Federal party leaders set to dive into Day 2 of the election campaign

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OTTAWA — With that new-campaign-bus smell still fresh, federal party leaders are heading out for Day 2 of the 43rd general election.

The excitement had been palpable Wednesday with all parties eager to get going on convincing Canadians their path is the right one to choose come the Oct. 21 vote.

And all framed the campaign as one that will feature both direct promises to help Canadians, but also be about bigger picture issues.

“Canadians have an important choice to make — will we go back to the failed policies of the past or will we continue to move forward?” Liberal Leader Justin Trudeau said.

Trudeau is to continue campaigning in British Columbia this morning, where there is a four-way fight among the major parties.

First, he will be in Victoria for an announcement before heading to Kamloops for an event with Terry Lake, the Liberal candidate for the riding.

Later in the day, he is expected to take part in a rally in Edmonton, which has two Liberal MPs.

While he picked “Choose Forward” as his campaign slogan, Trudeau began it forced to look back on a past controversy, the SNC-Lavalin affair. It was given fresh life by a Globe and Mail report that the RCMP’s inquiries into potential obstruction of justice have been limited by the shroud of cabinet confidences.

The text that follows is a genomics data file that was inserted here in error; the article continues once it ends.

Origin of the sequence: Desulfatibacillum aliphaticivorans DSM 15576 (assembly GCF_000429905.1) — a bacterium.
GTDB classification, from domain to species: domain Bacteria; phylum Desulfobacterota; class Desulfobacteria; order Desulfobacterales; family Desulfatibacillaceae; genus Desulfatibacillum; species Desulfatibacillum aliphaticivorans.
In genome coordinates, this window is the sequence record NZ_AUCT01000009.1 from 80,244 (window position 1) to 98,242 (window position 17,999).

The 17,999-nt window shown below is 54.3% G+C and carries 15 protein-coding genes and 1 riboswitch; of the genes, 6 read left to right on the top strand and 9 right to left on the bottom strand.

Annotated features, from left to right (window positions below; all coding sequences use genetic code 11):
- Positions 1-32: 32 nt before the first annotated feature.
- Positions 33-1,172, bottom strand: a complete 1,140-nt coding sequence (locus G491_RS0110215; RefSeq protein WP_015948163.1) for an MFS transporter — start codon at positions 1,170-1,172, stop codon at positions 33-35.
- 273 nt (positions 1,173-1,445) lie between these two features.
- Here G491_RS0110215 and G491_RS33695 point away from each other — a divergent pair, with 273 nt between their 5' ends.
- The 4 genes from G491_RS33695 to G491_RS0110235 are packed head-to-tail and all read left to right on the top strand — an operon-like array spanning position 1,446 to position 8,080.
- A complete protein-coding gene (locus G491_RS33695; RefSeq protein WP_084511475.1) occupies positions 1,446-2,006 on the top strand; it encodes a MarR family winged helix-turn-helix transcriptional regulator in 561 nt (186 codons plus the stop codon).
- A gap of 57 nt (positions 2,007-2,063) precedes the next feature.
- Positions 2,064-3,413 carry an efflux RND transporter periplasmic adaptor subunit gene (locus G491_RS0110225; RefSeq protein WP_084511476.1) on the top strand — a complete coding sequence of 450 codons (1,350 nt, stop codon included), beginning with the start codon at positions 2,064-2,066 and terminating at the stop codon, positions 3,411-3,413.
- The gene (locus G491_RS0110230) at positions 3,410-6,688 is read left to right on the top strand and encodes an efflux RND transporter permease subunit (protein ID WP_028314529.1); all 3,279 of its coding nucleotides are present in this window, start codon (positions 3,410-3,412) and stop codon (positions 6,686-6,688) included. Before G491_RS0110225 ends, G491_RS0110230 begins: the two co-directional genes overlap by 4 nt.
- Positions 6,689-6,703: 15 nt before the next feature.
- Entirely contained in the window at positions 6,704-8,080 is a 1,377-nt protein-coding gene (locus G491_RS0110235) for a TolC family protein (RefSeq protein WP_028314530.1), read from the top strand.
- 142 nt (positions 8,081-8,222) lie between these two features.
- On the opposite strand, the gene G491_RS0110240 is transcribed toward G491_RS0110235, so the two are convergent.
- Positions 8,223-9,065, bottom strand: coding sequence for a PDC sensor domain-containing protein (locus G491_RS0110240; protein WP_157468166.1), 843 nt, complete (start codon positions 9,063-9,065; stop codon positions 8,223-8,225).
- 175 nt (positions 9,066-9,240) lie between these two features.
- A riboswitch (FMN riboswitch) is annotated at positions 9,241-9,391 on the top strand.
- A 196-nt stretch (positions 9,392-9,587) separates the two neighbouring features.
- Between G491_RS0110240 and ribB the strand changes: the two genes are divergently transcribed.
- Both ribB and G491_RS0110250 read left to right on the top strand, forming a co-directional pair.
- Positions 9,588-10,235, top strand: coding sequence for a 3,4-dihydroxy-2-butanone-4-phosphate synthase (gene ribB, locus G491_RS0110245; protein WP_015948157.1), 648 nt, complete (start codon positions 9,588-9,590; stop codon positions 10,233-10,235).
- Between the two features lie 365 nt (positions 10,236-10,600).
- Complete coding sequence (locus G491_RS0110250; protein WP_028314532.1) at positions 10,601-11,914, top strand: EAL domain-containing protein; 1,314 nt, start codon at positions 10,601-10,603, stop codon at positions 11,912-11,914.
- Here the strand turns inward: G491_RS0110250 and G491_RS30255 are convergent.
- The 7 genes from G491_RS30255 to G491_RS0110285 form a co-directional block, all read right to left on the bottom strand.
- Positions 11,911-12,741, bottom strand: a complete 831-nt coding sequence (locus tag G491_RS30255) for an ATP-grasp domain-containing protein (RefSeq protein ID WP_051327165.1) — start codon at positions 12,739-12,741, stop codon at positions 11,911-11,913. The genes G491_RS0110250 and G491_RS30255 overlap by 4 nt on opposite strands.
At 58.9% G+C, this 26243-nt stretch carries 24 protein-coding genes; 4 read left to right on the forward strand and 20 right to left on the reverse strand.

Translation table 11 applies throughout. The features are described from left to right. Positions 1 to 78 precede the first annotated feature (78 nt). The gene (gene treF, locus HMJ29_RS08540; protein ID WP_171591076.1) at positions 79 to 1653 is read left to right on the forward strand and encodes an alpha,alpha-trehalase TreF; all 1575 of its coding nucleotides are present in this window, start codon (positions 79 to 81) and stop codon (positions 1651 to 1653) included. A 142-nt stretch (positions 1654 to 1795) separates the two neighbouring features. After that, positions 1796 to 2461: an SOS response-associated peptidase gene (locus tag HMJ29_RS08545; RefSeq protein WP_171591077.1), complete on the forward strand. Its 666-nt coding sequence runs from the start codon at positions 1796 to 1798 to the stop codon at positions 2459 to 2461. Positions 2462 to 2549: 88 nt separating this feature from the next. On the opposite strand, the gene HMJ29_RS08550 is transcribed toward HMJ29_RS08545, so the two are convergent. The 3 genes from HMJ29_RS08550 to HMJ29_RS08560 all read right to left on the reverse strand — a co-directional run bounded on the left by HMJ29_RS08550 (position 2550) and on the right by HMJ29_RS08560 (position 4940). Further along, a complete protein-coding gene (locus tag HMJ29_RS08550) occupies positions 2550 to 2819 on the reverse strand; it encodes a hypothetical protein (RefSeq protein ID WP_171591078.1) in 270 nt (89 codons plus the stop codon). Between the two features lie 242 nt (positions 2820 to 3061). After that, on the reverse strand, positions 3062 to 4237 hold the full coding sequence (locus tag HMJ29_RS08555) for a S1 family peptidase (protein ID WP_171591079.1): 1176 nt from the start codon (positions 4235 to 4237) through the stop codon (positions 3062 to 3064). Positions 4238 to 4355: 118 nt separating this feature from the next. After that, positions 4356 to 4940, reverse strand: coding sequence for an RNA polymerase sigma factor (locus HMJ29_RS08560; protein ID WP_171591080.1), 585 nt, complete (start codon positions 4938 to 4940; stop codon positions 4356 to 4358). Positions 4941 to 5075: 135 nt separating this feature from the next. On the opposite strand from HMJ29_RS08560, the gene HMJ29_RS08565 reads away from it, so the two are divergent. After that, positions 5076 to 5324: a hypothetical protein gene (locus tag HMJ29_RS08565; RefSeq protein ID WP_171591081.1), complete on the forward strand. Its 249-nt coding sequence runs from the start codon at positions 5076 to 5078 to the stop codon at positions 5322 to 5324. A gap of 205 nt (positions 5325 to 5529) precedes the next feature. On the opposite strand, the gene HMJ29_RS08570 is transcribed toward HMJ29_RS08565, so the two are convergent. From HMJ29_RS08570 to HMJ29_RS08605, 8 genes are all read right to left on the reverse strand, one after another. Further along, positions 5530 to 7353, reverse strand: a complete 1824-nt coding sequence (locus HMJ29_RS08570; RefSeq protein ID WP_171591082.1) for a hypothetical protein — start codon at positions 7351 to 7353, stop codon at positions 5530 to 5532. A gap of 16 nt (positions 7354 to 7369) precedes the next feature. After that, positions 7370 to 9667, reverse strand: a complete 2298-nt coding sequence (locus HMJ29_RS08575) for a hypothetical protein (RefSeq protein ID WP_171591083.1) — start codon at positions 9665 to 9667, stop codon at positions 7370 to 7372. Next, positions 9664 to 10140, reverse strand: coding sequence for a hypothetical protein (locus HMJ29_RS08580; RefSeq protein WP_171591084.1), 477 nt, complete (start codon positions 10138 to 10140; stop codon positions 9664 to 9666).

Conservative Leader Andrew Scheer is campaigning under the banner of it being “Time for You to Get Ahead” but despite the scandals plaguing the Liberals, his party can’t seem to get ahead of them in the polls just yet.

He was not fazed by that on Wednesday.

“This whole scandal isn’t about moving poll numbers. This is about showing to Canadians that Justin Trudeau has lost the moral authority to govern,” he said.

Scheer will seek to move the dial later today. He is to appear at the first of several planned leaders’ debates, this one hosted by Maclean’s and Citytv in Toronto.

Trudeau has declined to appear, leaving Scheer to face off against Green leader Elizabeth May and the NDP’s Jagmeet Singh.

Singh begins his day in his political birthplace of Brampton, Ont., a city just northwest of Toronto where he cut his teeth as a provincial politician and that’s now home to five federal ridings. He is to make an announcement alongside local NDP candidates.

Scheer has a brief morning stop at the Toronto office of a charity that supports families with children who have been diagnosed with serious illnesses. Both the New Democrat and Conservative leaders are to spend the rest of the day preparing for the debate.

May, who began her campaign Wednesday in Victoria, only has the debate on her public schedule.

The Canadian Press

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